Residents in Maaroom, Australia, have been carrying sticks to defend themselves after at least two people, including an elderly woman, were injured by the kangaroo mob.
In recent months, dozens of eastern gray kangaroos have overrun the small coastal Australian town of Maaroom. Fearful of encountering the unusually aggressive animals, residents have taken to arming themselves and avoiding going outdoors.
“There are too many to count, really,” Caravan Park manager Karen Sutcliffe told ABC News Australia. “People are walking around with a big stick now. I’ve been wanting to go fishing of an afternoon but I won’t do that, just in case a kangaroo gets me. They’re just so quick you don’t know where they are.”
The tiny town, 150 miles north of Brisbane, has a population of just 220. But in recent months, residents have counted dozens and dozens of kangaroos lounging on their lawns and hopping through town. Maaroom locals have reported seeing as many as 15 kangaroos congregating on one lawn.
“We’ve counted more than 60 to 80 kangaroos on any given day within the town itself and the local forests that surround that wouldn’t support that many kangaroos,” Frank Mills, the Department of Environment and Science manager for southern wildlife operations, told ABC News Australia.
To make matters worse, the kangaroos overrunning Maaroom can get aggressive. According to the Daily Mail, a 67-year-old woman was knocked over and kicked by a kangaroo, leaving her with a broken femur and bite marks. Another resident was also attacked and left with a spinal injury.
So why are there suddenly so many kangaroos living in Maaroom? And why are they so aggressive toward humans?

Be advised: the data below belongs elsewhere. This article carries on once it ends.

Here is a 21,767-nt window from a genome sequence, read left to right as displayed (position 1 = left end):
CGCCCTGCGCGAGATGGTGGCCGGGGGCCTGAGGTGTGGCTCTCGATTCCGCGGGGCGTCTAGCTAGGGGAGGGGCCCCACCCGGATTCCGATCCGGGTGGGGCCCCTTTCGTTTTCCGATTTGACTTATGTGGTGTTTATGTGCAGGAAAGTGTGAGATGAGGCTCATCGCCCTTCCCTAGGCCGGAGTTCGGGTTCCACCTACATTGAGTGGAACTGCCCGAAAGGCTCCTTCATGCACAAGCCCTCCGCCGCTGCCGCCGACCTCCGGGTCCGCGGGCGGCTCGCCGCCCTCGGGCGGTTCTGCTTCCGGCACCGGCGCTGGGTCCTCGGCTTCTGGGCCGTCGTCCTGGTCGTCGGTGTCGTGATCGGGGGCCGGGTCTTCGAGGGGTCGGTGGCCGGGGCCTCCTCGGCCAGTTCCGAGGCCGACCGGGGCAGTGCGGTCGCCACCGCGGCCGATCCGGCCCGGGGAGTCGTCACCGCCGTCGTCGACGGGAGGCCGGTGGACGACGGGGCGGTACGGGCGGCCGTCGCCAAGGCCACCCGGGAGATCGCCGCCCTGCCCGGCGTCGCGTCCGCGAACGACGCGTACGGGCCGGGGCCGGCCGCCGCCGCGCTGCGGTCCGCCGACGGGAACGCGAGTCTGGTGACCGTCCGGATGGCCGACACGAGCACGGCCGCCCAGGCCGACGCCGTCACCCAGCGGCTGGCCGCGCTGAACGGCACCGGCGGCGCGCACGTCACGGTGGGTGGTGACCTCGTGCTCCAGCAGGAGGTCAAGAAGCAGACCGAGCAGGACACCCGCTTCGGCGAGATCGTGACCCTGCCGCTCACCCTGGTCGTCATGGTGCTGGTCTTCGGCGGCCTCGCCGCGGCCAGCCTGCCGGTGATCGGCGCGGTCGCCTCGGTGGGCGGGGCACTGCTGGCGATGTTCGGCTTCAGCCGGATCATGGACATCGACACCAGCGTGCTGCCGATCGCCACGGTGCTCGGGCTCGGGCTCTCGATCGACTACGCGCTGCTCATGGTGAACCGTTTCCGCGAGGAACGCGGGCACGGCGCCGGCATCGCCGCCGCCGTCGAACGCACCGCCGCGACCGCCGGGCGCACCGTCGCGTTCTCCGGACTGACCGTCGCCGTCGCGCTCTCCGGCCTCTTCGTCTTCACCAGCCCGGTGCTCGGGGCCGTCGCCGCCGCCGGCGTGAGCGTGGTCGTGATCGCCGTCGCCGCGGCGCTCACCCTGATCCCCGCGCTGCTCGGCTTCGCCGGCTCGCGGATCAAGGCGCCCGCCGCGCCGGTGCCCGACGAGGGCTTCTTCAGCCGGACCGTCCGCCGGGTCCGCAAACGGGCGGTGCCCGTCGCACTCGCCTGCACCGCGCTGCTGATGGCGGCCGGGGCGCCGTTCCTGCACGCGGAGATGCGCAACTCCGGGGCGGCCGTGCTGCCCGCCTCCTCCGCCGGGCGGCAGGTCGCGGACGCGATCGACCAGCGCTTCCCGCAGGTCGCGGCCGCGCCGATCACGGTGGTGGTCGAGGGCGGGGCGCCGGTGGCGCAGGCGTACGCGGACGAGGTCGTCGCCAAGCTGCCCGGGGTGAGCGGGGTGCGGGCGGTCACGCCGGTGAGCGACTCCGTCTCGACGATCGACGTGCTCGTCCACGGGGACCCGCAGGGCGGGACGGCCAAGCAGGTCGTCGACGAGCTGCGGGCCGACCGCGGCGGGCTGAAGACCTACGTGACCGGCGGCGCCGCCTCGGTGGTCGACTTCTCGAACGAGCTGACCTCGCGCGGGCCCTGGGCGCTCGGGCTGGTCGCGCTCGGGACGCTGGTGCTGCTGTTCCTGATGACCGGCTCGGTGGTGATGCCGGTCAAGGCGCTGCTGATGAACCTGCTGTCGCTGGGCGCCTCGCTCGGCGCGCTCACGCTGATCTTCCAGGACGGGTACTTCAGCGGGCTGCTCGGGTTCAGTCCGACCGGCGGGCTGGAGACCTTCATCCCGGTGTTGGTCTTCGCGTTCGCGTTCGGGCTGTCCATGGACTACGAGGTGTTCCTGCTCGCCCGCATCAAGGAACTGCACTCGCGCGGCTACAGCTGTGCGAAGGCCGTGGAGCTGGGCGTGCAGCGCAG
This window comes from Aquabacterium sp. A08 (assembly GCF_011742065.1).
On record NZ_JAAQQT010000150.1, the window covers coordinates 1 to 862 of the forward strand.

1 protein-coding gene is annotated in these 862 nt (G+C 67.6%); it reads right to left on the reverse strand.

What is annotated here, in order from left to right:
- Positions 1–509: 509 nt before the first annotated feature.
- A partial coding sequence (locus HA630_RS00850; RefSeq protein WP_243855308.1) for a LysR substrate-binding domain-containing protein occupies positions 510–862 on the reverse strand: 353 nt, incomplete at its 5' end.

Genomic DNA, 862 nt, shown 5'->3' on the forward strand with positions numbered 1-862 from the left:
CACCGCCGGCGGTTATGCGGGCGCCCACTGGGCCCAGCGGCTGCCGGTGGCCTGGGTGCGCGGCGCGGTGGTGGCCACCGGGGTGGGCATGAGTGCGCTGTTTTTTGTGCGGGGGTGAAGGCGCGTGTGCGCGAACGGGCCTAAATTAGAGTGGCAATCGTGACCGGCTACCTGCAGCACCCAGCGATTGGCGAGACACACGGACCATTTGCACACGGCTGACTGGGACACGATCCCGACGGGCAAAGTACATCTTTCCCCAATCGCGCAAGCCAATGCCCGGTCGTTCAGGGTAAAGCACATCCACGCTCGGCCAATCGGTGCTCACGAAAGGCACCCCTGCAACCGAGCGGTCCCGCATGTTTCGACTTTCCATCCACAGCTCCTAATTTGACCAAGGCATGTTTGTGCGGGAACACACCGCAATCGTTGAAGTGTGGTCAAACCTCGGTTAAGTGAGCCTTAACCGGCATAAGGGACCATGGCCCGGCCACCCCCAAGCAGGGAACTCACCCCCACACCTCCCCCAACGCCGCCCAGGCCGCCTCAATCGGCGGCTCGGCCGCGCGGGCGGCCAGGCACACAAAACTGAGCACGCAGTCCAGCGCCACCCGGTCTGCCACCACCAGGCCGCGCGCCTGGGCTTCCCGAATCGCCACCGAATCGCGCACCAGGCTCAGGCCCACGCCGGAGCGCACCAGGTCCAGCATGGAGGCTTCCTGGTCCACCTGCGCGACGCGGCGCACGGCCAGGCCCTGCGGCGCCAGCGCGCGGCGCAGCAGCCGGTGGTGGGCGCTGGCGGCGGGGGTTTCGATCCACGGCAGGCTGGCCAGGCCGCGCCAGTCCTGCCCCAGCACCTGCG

According to experts, the sudden prevalence of kangaroos — and their aggression — is unusual. Newsweek reports that only one person is known to have died from a kangaroo attack (in 1936) and that kangaroos that attack humans are usually male. However, the kangaroos in Maaroom are female.
“While there actually are quite a few attacks with kangaroos in Queensland, mostly they’re dealing with male kangaroos and it’s usually a territorial or a mating display,” Mills explained to ABC News Australia. “All of these issues [in Maaroom] have been with female kangaroos with a joey at foot.”
A Maaroom resident named Mark Sidaway told ABC News Australia that the kangaroos and their joeys have flocked to the town for one reason — to nibble on the town’s flourishing lawns.
“The last couple of years we’ve had La Niña where we get a lot more rain and conditions are conducive to grass growing and we all manage our lawns very well,” Sidaway explained. “Some people are very good mowers and they keep it shorter, which means fewer kangaroos in your yard, and if you don’t mow as regularly, you’re going to get big herds coming into your yard.”
Sidaway added: “They’ve multiplied because we have provided a Sizzler smorgasbord for them.”
According to Mills, the Department of Environment and Science has received reports of residents both feeding the kangaroos and attacking them — behaviors which can only make matters worse for the townspeople.
Feeding the kangaroos “can have a negative effect and actually encourage them to get closer to humans,” Mills told ABC News Australia.
He added: “The other thing that we’ve had reported is that there are other people in the town who are potentially using things like gel blasters to discourage kangaroos. That can have a negative effect on how those animals feel about humans and it may make them more aggressive.”
For now, there are no plans to cull the kangaroo population in Maaroom. Residents like Sidaway have surmised that the only way to deal with the problem is to respect the wild animals and stay away from them.
“Hopefully people get the message and stop mistreating them,” he told ABC News Australia, “and maybe the other person walking down the street doesn’t get belted.”
After reading about the kangaroos in the town of Maaroom, Australia, see how aggressive peacocks living in Miami, Florida had to be relocated after terrorizing the town. Or, discover the story of the quokka, the Australian marsupial known as the world’s happiest animal.